War Dogs, directed by The Hangover helmer Todd Phillips, has earned mixed reviews ahead of its wide release Friday.

War Dogs stars Miles Teller and Jonah Hill as two high school pals who end up defrauding the U.S. government out of hundreds of millions of dollars. Looking to amass vast amounts of wealth fast, the two twentysomethings – led by Hill’s Ephraim – deliver weapons to Iraq and Afghanistan, endangering their lives in a crazy con that gives them the cash to live the high life in South Beach, Miami.

War Dogs Review Roundup

The movie about the two unlikely international arms dealers who spend their money on vast quantities of marijuana has impressed some critics while deeply disappointing others, who believed the true life story of Ephraim and David could have made a better picture. While critics disagree on the quality of the final product, they agree on the commitment both Teller and Hill brought to their larger than life characters.

“War Dogs” has a dynamite tale to tell, but it keeps extinguishing the fuse. It’s based on the true story of two stoners who defrauded the Defense Department out of $300 million to deliver weapons to Iraq and Afghanistan. They made a lot of bad decisions and wound up in loads of near-death situations. […] It sounds like a wild con game. A nihilistic antiwar polemic. A rollicking bro comedy. A buddy cops flick twisted into a buddy crooks movie. It’s none of the above. Everyone brings a solid commitment to the material, but it plays much less exciting than it sounds. From time to time “War Dogs” cranks up a decent head of steam, but soon enough sputters on each of its parallel fronts. It’s sleekly produced and often spellbinding, but all too hollow.” – Colin Covert, Minneapolis Star Tribune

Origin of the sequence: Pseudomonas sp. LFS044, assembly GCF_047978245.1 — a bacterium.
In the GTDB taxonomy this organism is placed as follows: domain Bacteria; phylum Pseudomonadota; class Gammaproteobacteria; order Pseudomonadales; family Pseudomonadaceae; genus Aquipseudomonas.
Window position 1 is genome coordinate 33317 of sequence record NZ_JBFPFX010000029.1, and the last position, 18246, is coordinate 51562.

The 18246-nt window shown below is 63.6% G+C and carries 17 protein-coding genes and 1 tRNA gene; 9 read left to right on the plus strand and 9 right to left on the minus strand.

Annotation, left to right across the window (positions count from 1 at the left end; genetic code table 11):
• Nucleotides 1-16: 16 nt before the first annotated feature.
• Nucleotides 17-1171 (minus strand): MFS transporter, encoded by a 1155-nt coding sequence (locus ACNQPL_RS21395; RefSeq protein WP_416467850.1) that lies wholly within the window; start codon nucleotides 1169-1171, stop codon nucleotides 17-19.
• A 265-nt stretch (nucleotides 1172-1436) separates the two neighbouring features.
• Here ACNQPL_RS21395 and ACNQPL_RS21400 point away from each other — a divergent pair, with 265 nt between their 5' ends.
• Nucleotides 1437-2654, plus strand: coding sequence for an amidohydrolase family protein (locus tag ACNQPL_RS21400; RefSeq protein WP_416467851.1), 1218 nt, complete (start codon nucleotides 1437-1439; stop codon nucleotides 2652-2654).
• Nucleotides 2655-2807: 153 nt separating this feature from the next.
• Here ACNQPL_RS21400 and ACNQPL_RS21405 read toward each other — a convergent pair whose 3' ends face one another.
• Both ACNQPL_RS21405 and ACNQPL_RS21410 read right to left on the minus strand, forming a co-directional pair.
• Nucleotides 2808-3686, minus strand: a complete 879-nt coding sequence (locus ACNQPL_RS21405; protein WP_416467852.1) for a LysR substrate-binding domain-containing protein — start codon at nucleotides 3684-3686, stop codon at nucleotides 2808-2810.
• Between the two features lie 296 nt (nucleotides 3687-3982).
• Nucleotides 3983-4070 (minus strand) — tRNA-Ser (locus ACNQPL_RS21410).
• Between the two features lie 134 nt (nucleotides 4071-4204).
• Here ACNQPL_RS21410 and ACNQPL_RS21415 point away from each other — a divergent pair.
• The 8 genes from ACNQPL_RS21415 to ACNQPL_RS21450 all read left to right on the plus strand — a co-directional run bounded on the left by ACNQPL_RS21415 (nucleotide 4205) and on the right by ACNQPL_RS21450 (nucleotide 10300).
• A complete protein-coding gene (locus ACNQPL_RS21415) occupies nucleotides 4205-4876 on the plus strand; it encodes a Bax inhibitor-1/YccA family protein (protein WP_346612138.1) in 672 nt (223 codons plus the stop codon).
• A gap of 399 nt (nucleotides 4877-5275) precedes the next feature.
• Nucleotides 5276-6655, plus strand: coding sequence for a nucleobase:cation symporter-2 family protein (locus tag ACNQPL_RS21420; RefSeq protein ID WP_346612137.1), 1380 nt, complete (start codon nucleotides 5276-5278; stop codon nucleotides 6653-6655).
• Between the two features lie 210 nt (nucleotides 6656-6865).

“For a movie about the gonzo, giddy world of gunrunning, ripping off the Pentagon and doing massive bong hits while living large in South Beach, “War Dogs” has a weird lack of energy and bite. Based on a Rolling Stone article about the real-life Diveroli and Packouz’s lucrative career as gray-market arms dealers, “War Dogs” stays at arm’s length from the subjects, afraid to implicate us in the pleasures and prosperity of their rise, thus making their fall seem distant, puny and unaffecting.” – Ann Hornaday, Washington Post

“Not only is “War Dogs” a surprisingly well-told tale in the classic American rags-to-riches-to-rags mode. It’s also a mordant morality fable with a genuine heart of darkness. (Plus, it has one hell of a soundtrack, matching its moods to an array of classic rock and hip-hop tunes in the Martin Scorsese vein.) The film may lure in its audience by promising a bro-tastic comedy about two ordinary dudes livin’ the dream, but under its obnoxious Porsche hood it’s got a lot more in common with “The Big Short” and “The Wolf of Wall Street” and “American Hustle.” – Andrew O’Hehir, Salon.com

“If “War Dogs” director and co-writer Todd Phillips didn’t study from the Martin Scorsese playbook … well, come on, there’s NO WAY he didn’t study from the Scorsese playbook in making this slick and sometimes glib but undeniably entertaining, wickedly funny and justifiably cynical satire.This is a solid example of the Sobering Comedy, where we laugh consistently at the madness onscreen, all the while lamenting how it’s rooted in real-world reality.” – Richard Roeper, Chicago Sun-Times

War Dogs hits theaters Friday, Aug. 18.